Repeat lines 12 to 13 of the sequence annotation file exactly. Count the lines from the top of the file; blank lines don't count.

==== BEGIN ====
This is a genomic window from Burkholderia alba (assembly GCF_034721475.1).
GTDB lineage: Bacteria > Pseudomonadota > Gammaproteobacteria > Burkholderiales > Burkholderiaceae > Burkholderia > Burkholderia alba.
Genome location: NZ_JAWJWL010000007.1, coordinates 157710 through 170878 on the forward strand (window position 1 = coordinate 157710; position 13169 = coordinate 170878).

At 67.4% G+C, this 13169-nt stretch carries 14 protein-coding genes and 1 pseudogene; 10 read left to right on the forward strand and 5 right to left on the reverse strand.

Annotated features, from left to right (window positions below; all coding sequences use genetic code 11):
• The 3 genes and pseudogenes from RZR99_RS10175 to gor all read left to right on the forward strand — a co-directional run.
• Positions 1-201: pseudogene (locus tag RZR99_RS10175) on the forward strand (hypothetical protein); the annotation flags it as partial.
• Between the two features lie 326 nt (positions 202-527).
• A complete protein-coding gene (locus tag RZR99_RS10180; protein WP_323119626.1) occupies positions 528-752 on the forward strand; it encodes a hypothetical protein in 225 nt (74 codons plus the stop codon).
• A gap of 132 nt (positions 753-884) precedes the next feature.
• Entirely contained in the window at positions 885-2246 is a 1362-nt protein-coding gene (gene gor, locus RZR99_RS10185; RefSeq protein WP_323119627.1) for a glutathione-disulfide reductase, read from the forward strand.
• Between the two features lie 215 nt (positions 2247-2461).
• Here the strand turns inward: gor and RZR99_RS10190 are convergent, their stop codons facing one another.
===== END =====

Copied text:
• Between the two features lie 215 nt (positions 2247-2461).
• Here the strand turns inward: gor and RZR99_RS10190 are convergent, their stop codons facing one another.